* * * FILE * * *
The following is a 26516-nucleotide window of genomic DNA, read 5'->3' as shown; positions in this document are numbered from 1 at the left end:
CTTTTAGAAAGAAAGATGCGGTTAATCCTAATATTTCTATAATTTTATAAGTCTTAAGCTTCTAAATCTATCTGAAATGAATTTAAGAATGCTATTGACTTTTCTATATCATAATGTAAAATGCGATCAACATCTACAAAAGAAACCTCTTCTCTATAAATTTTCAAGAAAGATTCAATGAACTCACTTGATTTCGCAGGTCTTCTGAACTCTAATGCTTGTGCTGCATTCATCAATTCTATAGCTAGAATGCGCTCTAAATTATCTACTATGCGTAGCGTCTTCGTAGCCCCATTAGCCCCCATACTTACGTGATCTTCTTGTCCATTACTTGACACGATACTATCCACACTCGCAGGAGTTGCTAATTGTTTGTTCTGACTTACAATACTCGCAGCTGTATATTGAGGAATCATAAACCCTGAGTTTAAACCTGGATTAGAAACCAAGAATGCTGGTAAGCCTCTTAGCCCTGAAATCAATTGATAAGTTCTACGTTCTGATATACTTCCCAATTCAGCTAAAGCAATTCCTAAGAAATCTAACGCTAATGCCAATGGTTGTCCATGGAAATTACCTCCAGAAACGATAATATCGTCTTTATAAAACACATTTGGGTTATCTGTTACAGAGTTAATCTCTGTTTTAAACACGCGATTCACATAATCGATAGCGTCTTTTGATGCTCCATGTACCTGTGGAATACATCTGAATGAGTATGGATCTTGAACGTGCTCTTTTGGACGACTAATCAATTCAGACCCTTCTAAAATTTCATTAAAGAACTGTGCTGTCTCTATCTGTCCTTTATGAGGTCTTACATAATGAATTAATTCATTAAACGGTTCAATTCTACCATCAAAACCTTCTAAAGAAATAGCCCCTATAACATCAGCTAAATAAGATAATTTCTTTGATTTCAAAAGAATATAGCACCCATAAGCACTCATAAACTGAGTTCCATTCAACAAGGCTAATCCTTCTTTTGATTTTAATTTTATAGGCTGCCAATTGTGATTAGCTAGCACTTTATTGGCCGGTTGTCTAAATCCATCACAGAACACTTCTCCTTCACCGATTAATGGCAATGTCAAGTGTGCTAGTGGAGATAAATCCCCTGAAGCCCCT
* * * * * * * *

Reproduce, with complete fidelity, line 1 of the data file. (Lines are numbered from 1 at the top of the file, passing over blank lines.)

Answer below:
The following is a 26516-nucleotide window of genomic DNA, read 5'->3' as shown; positions in this document are numbered from 1 at the left end: